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Yahoo to offer 'do not track' feature on its sites by early summer

March 29, 2012|By Jim Puzzanghera
  • Yahoo Inc.'s corporate headquarters in Sunnyvale
Yahoo Inc.'s corporate headquarters in Sunnyvale (AP Photo/Paul Sakuma )

Reporting from Washington — Yahoo Inc. will offer a "do not track" feature on all its websites by early summer that will allow consumers to opt out of targeted advertisements based on data collected about their online movements, the company said Thursday.

The new feature has been in development since last year and will "provide a simple step for consumers to express their ad-targeting preferences to Yahoo," the company said.

Most major Web browsers, including Mozilla's Firefox, Microsoft Corp.'s Internet Explorer and Apple Inc.'s Safari have added a "do not track" button in the last year or so as privacy advocates and Washington policymakers have pushed to give consumers more power over their online data.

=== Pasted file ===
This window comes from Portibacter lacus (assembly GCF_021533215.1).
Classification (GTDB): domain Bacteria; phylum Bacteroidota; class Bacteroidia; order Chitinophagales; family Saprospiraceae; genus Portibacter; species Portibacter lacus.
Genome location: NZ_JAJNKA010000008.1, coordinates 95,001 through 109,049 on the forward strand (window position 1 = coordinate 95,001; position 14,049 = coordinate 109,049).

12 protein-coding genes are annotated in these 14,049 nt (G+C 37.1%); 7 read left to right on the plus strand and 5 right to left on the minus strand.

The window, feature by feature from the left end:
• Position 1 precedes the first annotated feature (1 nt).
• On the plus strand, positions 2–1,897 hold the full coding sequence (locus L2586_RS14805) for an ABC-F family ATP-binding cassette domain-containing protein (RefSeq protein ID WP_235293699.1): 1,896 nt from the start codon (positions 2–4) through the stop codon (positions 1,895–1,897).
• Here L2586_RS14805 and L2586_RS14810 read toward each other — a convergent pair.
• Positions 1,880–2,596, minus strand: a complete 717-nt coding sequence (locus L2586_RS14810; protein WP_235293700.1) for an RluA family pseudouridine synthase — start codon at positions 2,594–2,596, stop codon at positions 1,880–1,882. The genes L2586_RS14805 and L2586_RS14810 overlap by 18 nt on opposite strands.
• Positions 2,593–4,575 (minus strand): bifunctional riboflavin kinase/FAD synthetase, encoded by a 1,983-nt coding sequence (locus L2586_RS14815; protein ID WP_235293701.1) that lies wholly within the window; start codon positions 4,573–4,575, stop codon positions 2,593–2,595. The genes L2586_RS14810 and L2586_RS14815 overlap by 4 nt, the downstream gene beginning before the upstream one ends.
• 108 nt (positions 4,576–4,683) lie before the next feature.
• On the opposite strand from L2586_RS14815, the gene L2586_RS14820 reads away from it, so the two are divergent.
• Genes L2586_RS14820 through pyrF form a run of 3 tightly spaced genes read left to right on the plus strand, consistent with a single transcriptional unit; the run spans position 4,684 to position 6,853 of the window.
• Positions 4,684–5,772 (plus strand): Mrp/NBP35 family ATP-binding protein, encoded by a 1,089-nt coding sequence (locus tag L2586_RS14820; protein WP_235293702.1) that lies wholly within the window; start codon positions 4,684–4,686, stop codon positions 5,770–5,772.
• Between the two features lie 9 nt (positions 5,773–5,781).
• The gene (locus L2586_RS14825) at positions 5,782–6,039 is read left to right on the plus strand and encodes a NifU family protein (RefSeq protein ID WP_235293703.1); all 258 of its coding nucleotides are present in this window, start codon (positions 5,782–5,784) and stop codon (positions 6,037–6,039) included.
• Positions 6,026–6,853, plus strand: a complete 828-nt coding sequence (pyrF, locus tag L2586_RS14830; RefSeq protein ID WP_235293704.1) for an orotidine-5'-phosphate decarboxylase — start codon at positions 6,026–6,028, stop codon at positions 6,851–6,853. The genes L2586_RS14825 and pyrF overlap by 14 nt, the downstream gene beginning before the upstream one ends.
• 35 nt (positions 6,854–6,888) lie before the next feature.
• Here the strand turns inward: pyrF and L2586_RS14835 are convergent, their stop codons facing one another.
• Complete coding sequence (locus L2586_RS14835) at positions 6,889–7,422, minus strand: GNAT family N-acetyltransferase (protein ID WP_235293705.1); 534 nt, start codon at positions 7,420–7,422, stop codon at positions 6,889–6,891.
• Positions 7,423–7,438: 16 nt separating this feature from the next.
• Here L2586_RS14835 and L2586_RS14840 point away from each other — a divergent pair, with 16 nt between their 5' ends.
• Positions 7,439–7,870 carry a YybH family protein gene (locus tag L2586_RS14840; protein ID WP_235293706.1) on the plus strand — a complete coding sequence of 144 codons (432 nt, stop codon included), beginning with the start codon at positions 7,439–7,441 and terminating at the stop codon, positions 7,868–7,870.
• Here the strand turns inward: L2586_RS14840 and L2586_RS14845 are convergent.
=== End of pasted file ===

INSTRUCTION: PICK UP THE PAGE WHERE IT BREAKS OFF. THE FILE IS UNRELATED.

Google Inc.said in February that it would add the feature to its Chrome browser by the end of the year.

Yahoo, Google and other major online advertising companies have been working to provide a standardized Do Not Track feature for consumers.

Yahoo's announcement comes after the Federal Trade Commission on Monday reiterated its call for online advertisers and Web browsers to put an "easy to use, persistent and effective" "do not track" feature in place.

While the industry has made progress since the FTC first called for such a feature in late 2010, the agency said there is more work to be done. Legislation has been introduced in Washington and California requiring online companies provide a "do not track" option.

RELATED:

FTC calls for laws to protect online privacy

Online privacy policies come under scrutiny

Online 'do not track' bill introduced in California Senate


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